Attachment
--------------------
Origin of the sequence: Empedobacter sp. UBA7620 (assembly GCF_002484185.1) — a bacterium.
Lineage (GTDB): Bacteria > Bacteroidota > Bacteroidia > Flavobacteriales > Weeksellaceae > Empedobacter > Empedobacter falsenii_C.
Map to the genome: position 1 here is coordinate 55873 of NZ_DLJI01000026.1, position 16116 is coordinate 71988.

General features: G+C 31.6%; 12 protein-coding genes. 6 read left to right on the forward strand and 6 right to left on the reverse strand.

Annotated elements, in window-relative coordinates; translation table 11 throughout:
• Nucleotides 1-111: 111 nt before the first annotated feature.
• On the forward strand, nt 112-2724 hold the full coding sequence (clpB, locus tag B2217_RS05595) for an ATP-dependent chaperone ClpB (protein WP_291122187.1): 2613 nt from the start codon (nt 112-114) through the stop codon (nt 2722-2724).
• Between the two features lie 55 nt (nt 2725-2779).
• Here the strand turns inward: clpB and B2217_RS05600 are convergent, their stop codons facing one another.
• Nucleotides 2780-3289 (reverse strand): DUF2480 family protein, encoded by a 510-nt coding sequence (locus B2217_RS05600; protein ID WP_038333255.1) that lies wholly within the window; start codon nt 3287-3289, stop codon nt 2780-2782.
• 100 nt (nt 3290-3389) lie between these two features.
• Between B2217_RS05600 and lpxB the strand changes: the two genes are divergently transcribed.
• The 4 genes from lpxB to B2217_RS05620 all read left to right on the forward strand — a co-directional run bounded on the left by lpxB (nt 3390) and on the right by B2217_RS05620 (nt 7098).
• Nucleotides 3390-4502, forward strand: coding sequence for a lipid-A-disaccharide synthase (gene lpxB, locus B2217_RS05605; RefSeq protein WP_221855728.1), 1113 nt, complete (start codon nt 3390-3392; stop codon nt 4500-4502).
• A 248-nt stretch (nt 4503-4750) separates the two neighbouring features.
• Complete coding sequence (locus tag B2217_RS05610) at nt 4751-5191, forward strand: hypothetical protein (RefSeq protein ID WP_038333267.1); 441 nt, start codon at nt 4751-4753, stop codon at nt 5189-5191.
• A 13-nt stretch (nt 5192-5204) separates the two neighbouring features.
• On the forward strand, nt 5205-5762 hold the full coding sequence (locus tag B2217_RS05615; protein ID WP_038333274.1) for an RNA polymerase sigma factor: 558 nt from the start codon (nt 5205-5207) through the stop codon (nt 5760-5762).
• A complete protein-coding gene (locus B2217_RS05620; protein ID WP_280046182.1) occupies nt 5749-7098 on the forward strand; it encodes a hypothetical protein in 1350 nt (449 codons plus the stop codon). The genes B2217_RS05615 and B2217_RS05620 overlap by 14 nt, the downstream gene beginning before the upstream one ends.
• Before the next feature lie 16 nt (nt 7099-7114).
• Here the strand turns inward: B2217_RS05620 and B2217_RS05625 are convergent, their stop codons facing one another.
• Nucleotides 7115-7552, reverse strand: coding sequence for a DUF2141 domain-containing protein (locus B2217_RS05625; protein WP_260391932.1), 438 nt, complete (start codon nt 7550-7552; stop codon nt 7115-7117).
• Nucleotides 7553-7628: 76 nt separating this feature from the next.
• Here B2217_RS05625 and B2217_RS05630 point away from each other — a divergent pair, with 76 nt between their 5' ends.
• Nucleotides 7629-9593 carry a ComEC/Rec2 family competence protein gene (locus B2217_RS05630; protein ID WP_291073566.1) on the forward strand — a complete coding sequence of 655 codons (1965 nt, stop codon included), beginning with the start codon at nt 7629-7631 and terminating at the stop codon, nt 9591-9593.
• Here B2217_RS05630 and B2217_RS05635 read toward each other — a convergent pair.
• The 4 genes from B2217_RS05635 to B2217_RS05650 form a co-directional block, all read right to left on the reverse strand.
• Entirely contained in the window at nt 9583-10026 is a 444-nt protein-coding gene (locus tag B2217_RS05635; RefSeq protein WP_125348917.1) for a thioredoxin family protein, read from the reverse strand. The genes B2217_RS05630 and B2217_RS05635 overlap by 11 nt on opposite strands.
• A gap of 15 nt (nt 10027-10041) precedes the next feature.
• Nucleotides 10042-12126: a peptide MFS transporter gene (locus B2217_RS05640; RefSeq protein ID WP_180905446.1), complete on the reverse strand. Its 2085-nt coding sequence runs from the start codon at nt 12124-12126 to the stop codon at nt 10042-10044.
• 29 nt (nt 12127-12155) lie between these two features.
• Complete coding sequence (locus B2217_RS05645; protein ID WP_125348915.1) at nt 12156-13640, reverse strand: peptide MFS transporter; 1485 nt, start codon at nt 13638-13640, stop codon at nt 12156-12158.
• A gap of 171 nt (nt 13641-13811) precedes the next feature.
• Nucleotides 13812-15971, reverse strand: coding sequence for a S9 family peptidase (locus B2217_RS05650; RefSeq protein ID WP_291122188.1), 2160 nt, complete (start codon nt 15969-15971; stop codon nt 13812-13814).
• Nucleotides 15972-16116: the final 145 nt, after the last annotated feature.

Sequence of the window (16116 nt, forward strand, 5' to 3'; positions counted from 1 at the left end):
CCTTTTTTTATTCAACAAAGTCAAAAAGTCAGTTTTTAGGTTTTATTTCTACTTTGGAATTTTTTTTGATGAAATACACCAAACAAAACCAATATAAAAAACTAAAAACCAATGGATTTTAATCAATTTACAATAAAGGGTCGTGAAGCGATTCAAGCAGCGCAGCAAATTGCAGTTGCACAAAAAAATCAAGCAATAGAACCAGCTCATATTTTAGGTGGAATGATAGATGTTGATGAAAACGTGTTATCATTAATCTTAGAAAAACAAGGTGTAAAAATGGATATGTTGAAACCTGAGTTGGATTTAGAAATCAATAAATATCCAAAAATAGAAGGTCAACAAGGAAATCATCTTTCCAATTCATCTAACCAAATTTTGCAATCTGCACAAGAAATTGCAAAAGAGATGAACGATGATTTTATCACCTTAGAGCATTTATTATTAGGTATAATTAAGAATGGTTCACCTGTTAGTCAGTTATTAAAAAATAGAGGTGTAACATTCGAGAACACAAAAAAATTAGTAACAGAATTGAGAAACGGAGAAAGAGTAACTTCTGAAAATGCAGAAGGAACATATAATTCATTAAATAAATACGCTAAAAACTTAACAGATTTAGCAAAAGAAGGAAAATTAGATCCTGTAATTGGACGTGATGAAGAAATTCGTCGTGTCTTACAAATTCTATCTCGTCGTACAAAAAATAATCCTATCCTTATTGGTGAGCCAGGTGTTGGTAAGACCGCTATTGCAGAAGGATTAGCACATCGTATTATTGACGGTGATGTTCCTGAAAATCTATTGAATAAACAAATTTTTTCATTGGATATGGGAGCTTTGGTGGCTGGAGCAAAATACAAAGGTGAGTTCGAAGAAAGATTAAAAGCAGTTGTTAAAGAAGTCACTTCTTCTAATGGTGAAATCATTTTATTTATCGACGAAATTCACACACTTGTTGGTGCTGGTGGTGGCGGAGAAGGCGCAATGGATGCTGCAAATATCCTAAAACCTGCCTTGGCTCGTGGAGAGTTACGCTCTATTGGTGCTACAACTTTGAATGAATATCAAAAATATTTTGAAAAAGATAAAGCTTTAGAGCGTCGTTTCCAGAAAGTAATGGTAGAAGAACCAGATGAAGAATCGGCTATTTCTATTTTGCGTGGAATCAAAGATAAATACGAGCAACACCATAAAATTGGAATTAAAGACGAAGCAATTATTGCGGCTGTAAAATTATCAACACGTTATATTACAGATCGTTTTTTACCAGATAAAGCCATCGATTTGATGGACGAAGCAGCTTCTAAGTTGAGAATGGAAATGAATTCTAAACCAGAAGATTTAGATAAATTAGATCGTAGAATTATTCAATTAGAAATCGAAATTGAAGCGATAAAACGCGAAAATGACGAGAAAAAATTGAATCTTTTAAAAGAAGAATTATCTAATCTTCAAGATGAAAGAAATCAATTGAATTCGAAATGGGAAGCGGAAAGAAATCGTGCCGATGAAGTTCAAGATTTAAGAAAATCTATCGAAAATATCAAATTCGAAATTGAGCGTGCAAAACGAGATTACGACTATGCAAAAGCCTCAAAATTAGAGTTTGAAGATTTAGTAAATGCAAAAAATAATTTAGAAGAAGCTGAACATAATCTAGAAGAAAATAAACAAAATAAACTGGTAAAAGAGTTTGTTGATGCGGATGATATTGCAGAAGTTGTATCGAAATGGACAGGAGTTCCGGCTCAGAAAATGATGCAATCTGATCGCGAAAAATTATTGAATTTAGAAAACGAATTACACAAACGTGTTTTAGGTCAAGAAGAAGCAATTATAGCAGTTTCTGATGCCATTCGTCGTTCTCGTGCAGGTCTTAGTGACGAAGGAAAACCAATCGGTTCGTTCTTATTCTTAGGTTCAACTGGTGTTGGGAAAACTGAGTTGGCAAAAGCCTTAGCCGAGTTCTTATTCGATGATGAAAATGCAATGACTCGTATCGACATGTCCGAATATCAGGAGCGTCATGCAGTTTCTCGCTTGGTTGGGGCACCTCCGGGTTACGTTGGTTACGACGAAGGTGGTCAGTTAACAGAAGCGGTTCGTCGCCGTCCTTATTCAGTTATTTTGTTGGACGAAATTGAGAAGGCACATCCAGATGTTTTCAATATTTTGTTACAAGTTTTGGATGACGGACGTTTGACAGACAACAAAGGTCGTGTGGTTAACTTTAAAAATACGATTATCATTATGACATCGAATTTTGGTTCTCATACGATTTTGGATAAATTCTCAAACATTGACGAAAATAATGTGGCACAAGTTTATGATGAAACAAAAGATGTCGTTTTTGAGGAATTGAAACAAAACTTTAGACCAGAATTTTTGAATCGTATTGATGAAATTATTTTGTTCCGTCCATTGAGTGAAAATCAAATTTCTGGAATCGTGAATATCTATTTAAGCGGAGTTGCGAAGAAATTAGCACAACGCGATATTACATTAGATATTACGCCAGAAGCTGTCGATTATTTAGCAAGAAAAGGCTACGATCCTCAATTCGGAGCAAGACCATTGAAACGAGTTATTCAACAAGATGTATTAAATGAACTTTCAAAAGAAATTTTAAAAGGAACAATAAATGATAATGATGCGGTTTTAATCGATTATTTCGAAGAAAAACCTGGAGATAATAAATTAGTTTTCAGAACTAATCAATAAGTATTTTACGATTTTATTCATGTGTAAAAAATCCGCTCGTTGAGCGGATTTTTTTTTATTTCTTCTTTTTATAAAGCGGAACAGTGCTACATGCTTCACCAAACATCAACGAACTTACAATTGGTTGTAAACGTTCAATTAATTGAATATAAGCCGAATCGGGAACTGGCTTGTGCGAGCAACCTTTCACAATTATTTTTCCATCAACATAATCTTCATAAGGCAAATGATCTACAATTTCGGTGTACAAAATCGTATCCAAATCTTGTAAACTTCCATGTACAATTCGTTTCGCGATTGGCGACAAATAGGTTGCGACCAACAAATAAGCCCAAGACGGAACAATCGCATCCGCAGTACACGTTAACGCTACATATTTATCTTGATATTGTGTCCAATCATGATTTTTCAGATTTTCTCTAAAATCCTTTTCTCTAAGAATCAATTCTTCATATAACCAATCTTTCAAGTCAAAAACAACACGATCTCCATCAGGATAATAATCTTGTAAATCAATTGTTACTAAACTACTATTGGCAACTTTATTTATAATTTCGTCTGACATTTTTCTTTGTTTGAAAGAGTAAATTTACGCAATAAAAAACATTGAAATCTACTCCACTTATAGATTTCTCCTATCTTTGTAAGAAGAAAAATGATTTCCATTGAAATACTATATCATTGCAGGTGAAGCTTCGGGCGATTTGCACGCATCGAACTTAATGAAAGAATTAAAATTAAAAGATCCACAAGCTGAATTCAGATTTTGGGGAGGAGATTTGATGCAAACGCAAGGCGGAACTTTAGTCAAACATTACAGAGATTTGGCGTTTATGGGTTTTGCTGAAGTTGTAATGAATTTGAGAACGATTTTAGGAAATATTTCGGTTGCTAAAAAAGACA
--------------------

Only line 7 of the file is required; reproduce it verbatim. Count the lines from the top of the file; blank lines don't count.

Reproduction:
• On the forward strand, nt 112-2724 hold the full coding sequence (clpB, locus tag B2217_RS05595) for an ATP-dependent chaperone ClpB (protein WP_291122187.1): 2613 nt from the start codon (nt 112-114) through the stop codon (nt 2722-2724).